Abriendo iTunes Store.Si iTunes no se abre, haz clic en el icono de la aplicación iTunes en el Dock de Mac o en el escritorio de Windows.Progress Indicator
Abriendo el iBooks Store.Si iBooks no se abre, haz clic en la app iBooks del Dock.Progress Indicator

iTunes is the world's easiest way to organize and add to your digital media collection.

No encontramos iTunes en este ordenador. Para escuchar un fragmento y comprar música de Twice de The Tyde, descarga iTunes ahora.

¿Ya tienes iTunes? Haz clic en Tengo iTunes para abrirlo ahora.

I Have iTunes Descarga gratuita
iTunes para Mac + PC


Abre iTunes para escuchar un fragmento, comprar y descargar música.

Reseña de álbum

The Tyde's second album, Twice, is a big step forward from their debut. Where Once felt studied and underdeveloped at times, this record is bursting with energy and memorable songs. Darren Rademaker's vocals are less of a sore thumb, as he reins in his most annoying nasal tendencies, and on tracks like the album highlight, the perfect country-pop of "Go Ask Your Dad," he sounds very strong. The album also sounds less like a hodgepodge of various influences tossed together (Flying Burrito Brothers, Rolling Stones, Lloyd Cole, Pavement, to name a few) and more like the focused work of a band finding their own voice. Of course having said that, it must be noted that the influence of Felt has become more pronounced on the band's sound. Tracks like the lilting "A Loner," the snappy and sarcastic "Henry VII," and "Crystal Canyons," on which Rademaker mimics Lawrence's vocal inflections eerily and Ann Do plays a very Martin Duffy organ solo, are very reverent and fun. Elsewhere on the record the Tyde have come up with a batch of songs that easily trump their old songs and rank right up there with any contemporary band. The rock & roll brothers-in-arms tale of "Blood Brothers," the boys and girls twisting on the beach boogaloo of "Shortboard City," the epic drone of "New D," and the searching cosmic country ballad "Best Intentions" are dynamic and exciting songs. The album has only one real dud, the bluesy "Takes a Lot of Tryin'," which smacks of bar-band boogie and features Rademaker's worst vocal. The members of the Tyde all sound much more committed and ready to rock, none more so than Ann Do, whose keyboards are more prominent throughout, as she does a great job of keeping things interesting by switching up sounds and textures on every song. Some of the credit for the new found focus and intensity on Twice should probably go to new drummer Ric Menck (also of Velvet Crush and many other fine bands), who is one of those guys who are the living embodiment of rock & roll. Like the basketball player who goes all out for 40 minutes, diving for loose balls and ending up in the third row covered in Coke and popcorn, Menck brings soul and passion to every project he works on. Those are the two things that Twice has in spades: soul and passion. Add to that a bunch of great songs, and you've got yourself a real keeper.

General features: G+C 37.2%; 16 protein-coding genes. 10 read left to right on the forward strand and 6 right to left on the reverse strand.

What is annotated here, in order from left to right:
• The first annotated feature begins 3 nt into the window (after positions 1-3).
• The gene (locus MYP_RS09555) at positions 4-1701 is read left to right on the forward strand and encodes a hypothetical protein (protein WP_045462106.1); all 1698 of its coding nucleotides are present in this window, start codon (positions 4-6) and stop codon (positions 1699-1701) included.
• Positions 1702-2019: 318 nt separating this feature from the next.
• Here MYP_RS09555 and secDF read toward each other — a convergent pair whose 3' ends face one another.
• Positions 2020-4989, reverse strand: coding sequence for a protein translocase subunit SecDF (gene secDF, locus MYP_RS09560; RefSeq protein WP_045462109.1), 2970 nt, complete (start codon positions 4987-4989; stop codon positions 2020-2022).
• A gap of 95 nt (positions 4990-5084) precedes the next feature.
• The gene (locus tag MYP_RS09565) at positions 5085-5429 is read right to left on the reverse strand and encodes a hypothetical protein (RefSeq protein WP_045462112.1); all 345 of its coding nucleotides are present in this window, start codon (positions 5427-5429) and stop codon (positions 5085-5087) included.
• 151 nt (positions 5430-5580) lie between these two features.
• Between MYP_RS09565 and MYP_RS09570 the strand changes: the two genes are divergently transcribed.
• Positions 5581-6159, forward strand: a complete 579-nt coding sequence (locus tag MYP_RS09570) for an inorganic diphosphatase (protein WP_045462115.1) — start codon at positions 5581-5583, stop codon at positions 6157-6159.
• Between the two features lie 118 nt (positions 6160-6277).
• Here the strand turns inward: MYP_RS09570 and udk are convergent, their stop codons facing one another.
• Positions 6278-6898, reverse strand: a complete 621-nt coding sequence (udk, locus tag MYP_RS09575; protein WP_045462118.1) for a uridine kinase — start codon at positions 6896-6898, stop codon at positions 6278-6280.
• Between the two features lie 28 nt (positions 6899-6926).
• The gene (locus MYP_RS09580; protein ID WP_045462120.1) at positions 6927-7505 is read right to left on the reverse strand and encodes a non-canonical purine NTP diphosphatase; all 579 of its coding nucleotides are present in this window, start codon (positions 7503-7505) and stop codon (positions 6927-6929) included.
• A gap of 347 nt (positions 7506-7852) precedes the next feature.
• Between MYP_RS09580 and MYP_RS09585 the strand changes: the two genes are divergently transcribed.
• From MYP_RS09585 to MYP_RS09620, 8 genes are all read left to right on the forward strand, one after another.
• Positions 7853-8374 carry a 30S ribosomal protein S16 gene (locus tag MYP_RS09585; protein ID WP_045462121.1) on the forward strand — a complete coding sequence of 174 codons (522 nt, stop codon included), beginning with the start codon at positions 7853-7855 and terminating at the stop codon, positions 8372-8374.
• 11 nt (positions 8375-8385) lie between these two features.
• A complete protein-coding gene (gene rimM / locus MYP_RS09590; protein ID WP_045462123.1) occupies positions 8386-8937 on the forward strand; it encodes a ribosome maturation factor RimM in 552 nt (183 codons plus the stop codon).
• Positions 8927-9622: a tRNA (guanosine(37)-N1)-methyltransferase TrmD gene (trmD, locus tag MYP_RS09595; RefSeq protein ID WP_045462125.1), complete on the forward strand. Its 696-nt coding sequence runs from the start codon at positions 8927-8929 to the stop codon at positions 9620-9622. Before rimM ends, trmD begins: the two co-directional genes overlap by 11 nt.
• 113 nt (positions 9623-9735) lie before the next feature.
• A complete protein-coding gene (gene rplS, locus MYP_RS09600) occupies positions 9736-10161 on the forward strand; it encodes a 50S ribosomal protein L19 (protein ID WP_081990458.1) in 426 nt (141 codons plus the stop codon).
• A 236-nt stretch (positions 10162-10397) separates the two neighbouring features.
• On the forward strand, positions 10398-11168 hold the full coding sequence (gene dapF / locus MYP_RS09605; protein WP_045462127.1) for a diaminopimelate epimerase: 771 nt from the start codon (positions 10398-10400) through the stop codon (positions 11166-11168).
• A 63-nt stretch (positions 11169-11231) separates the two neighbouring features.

Fecha de formación: 1998

Género: Alternativa

Años de actividad: '00s

The Tyde may share three bandmembers — Chris Gunst, Dave Scher, and Brent Rademaker — with modern L.A. canyon rock band Beachwood Sparks, but where the latter sounds like what a cryogenically frozen Buffalo Springfield circa 1967 might sound like if they were thawed out today, the Tyde have drawn comparisons to a wider range of bands, many of them British in origin, including '80s and early-'90s bands like Felt and Lloyd Cole and the Commotions (lead vocalist/guitarist Darren Rademaker's...
Biografía completa
Twice, The Tyde
Ver en iTunes

Valoraciones de clientes

No hemos recibido suficientes valoraciones para poder mostrar un promedio de este artículo.

Los más influyentes